Social communication is an important skill that emerges during infancy. We examined individual differences in this skill as a function of temperament and neural activity in nine-month-old infants. We found that maternal ratings of temperament were associated with joint attention, an important index of early social communication. More specifically, maternal ratings of pleasure were associated with joint attention bids that were accompanied by positive affect, while maternal ratings of fearfulness were associated with joint attention bids that were accompanied by negative affect. We also found that initiating joint attention was associated with decreased left frontal electroencephalogram (EEG) power, and initiating behavioral requests were associated with decreased left frontal EEG power.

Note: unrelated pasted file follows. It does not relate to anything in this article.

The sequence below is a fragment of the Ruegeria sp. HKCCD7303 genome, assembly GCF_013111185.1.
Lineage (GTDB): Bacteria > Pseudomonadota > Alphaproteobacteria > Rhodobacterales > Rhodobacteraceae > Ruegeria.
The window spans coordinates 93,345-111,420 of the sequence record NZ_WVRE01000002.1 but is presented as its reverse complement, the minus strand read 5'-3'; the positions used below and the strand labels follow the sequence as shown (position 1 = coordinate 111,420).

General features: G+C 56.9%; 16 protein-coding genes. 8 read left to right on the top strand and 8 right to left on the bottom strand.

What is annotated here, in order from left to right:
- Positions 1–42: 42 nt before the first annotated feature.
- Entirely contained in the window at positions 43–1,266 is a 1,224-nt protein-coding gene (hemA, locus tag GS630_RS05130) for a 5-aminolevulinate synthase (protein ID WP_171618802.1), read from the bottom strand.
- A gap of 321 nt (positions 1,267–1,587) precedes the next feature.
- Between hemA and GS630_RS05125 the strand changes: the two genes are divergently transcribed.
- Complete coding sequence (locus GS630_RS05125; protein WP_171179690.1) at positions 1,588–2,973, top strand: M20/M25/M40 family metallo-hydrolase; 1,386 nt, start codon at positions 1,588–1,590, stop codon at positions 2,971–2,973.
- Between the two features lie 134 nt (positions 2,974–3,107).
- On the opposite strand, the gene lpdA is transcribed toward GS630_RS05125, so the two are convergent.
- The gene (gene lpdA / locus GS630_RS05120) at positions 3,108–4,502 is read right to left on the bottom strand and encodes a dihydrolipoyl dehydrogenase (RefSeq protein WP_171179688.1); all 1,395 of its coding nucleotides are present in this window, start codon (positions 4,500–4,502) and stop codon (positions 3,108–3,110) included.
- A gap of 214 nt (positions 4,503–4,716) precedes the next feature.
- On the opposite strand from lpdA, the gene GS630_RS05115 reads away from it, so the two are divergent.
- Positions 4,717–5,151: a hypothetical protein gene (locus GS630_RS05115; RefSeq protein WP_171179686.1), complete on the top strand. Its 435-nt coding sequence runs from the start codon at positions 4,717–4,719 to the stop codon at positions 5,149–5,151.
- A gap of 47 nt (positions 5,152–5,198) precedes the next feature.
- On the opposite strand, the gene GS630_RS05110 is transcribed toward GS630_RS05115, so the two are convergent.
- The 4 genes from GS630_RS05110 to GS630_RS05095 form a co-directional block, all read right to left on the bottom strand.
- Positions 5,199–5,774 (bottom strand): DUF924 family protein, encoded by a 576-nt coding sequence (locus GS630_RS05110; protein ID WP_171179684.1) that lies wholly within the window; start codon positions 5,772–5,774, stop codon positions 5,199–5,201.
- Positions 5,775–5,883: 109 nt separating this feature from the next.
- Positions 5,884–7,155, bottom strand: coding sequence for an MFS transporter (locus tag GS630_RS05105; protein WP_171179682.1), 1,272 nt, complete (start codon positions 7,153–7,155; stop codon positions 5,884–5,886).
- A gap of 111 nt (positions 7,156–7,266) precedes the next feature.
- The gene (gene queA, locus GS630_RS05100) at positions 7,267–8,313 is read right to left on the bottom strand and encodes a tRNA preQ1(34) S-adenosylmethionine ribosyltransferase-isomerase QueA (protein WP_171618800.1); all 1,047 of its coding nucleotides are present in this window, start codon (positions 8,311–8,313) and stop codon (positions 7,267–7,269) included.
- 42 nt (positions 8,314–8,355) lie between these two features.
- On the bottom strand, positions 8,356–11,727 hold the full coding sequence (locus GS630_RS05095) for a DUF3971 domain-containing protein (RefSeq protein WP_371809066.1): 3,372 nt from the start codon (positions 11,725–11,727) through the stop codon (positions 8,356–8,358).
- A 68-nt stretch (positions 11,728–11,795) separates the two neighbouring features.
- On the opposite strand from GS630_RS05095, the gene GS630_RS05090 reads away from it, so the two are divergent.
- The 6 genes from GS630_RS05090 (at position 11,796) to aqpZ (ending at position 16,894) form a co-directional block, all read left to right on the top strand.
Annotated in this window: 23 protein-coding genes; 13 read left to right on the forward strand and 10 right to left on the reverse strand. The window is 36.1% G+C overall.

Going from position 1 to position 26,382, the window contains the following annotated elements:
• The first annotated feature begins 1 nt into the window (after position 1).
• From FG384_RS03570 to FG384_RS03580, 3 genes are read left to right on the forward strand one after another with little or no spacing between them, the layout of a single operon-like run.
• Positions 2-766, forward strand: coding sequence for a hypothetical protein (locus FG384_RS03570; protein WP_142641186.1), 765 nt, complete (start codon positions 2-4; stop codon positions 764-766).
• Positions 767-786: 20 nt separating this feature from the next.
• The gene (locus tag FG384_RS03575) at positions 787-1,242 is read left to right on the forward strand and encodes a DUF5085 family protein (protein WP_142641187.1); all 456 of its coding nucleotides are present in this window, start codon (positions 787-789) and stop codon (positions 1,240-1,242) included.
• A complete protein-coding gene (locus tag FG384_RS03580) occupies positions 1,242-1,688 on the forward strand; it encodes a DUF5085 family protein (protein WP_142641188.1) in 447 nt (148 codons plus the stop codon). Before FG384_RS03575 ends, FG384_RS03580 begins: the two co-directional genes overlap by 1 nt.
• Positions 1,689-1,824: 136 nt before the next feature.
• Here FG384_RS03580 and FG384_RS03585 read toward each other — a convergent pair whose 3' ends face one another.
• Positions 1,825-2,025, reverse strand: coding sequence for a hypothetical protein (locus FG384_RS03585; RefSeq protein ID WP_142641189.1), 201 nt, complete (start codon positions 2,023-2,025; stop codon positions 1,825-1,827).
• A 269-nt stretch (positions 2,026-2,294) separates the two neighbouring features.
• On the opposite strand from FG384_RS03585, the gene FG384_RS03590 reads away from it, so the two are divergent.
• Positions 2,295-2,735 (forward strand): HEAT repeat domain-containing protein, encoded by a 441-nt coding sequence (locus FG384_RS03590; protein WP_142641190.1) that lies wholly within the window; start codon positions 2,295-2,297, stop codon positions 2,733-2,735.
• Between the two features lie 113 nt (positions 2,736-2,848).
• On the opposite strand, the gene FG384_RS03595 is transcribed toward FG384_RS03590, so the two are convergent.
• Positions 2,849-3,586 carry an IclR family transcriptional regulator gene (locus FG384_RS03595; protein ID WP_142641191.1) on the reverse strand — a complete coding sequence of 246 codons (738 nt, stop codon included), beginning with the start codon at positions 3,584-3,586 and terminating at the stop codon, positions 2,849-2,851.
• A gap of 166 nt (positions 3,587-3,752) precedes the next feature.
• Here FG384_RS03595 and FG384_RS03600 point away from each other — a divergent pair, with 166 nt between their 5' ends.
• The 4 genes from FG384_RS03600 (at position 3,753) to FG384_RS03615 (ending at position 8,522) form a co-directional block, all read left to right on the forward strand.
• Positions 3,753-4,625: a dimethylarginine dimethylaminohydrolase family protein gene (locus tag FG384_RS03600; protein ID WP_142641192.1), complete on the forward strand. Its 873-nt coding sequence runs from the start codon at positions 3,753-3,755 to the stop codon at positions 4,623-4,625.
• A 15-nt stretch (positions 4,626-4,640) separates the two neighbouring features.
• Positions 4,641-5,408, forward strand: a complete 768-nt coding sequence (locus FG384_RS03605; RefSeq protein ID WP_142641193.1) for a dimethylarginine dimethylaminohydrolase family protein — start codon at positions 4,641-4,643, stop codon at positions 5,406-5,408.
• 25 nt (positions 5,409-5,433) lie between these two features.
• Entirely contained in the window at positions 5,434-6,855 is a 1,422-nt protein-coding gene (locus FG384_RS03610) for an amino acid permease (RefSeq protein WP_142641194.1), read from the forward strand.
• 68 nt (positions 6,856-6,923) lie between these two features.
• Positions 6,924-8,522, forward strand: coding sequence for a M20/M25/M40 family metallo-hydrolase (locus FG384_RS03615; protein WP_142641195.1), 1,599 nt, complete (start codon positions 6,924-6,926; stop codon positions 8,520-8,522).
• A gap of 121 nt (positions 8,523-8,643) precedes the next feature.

Keywords: joint attention, affect, temperament, EEG, social communication